Valparaíso’s historic site is a 2003 UNESCO World Heritage Site, but you might not know it by looking at the Chilean city’s more derelict areas. Luckily, a collective of creative graduates known as Sitio Eriazo has made it their mission to beautify and transform those abandoned urban lots for new community use. The collective commissioned the Scarcity and Creativity Studio to recover one such space and turn it into The Wave, a vibrant public performance space made from recycled materials.
The industrious members of Sitio Eriazo comprise recent graduates from theater, art, and architecture schools who work together in a non-hierarchal organization. Their aim is to restore the beauty of the Valparaíso’s UNESCO-designated historic site to other parts of the city. “The colonial city of Valparaíso presents an excellent example of late 19th-century urban and architectural development in Latin America. In its natural amphitheater-like setting, the city is characterized by a vernacular urban fabric that clings to the hillsides that are dotted with a great variety of church spires,” says the collective. “It contrasts with the geometrical layout of the seaside plain. The city has well preserved its interesting early industrial infrastructures, such as the numerous ‘elevators’ on the steep hillsides.”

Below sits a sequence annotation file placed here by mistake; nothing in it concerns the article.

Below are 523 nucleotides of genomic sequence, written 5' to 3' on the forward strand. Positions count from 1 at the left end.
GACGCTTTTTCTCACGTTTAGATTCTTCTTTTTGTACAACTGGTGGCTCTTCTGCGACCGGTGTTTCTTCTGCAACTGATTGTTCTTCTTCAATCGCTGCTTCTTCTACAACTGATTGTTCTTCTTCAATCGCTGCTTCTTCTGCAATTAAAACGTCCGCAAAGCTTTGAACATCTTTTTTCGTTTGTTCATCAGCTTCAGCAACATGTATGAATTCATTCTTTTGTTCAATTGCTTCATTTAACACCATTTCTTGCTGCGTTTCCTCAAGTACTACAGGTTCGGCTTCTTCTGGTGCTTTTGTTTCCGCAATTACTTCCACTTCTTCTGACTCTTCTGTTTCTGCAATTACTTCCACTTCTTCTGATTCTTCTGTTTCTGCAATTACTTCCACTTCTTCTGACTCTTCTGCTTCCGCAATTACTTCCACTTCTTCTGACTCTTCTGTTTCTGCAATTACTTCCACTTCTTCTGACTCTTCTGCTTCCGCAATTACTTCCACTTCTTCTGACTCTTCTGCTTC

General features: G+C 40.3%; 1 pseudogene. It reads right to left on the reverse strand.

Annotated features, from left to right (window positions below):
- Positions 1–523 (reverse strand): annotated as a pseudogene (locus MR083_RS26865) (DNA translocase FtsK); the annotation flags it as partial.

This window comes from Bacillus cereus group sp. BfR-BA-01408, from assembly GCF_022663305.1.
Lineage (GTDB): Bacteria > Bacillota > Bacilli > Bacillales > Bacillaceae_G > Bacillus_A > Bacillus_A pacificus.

Sitio Eriazo collaborated with the Scarcity and Creativity Studio on the Ecuador 428 site. After clearing the site of rubbish and securing building provisional closures, the two groups worked together to build a timber amphitheater that spirals up in height from street level to an elevated platform. The space beneath the slatted structure accommodates cooking facilities, including an adobe pizza oven and BBQ grills; workshops for arts and crafts; and restrooms. The amphitheater wraps around a central performance space for free community events organized by Sitio Eriazo. The renovated space also includes a vegetable garden, where herbs and vegetables are grown for the kitchen.
Images via Scarcity and Creativity Studio